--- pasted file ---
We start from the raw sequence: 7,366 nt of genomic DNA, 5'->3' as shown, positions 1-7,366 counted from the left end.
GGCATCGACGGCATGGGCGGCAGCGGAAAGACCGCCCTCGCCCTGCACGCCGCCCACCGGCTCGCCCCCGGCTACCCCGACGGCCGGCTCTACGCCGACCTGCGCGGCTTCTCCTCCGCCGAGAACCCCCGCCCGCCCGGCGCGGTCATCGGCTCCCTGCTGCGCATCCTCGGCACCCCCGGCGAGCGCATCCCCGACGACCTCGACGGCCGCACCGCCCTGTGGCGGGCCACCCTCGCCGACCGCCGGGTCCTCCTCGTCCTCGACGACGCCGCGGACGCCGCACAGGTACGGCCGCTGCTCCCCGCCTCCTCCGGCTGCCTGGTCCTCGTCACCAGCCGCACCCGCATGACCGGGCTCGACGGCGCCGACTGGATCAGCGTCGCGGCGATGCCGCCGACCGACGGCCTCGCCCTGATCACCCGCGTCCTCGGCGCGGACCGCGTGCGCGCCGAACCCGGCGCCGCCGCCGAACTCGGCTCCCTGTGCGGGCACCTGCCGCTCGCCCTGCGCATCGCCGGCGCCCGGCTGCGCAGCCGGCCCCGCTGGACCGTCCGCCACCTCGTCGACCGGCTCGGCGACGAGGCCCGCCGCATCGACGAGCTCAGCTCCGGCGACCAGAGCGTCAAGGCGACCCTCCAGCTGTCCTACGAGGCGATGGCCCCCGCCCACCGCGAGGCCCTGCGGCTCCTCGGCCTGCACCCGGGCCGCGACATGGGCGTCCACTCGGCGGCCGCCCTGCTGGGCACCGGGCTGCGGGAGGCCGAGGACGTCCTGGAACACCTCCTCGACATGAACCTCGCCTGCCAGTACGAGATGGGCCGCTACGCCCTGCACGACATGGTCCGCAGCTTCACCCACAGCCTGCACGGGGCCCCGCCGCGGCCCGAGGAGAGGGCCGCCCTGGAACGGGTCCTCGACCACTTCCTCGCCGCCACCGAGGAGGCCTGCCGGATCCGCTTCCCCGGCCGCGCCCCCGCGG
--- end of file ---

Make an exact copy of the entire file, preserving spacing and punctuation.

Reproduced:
We start from the raw sequence: 7,366 nt of genomic DNA, 5'->3' as shown, positions 1-7,366 counted from the left end.
GGCATCGACGGCATGGGCGGCAGCGGAAAGACCGCCCTCGCCCTGCACGCCGCCCACCGGCTCGCCCCCGGCTACCCCGACGGCCGGCTCTACGCCGACCTGCGCGGCTTCTCCTCCGCCGAGAACCCCCGCCCGCCCGGCGCGGTCATCGGCTCCCTGCTGCGCATCCTCGGCACCCCCGGCGAGCGCATCCCCGACGACCTCGACGGCCGCACCGCCCTGTGGCGGGCCACCCTCGCCGACCGCCGGGTCCTCCTCGTCCTCGACGACGCCGCGGACGCCGCACAGGTACGGCCGCTGCTCCCCGCCTCCTCCGGCTGCCTGGTCCTCGTCACCAGCCGCACCCGCATGACCGGGCTCGACGGCGCCGACTGGATCAGCGTCGCGGCGATGCCGCCGACCGACGGCCTCGCCCTGATCACCCGCGTCCTCGGCGCGGACCGCGTGCGCGCCGAACCCGGCGCCGCCGCCGAACTCGGCTCCCTGTGCGGGCACCTGCCGCTCGCCCTGCGCATCGCCGGCGCCCGGCTGCGCAGCCGGCCCCGCTGGACCGTCCGCCACCTCGTCGACCGGCTCGGCGACGAGGCCCGCCGCATCGACGAGCTCAGCTCCGGCGACCAGAGCGTCAAGGCGACCCTCCAGCTGTCCTACGAGGCGATGGCCCCCGCCCACCGCGAGGCCCTGCGGCTCCTCGGCCTGCACCCGGGCCGCGACATGGGCGTCCACTCGGCGGCCGCCCTGCTGGGCACCGGGCTGCGGGAGGCCGAGGACGTCCTGGAACACCTCCTCGACATGAACCTCGCCTGCCAGTACGAGATGGGCCGCTACGCCCTGCACGACATGGTCCGCAGCTTCACCCACAGCCTGCACGGGGCCCCGCCGCGGCCCGAGGAGAGGGCCGCCCTGGAACGGGTCCTCGACCACTTCCTCGCCGCCACCGAGGAGGCCTGCCGGATCCGCTTCCCCGGCCGCGCCCCCGCGG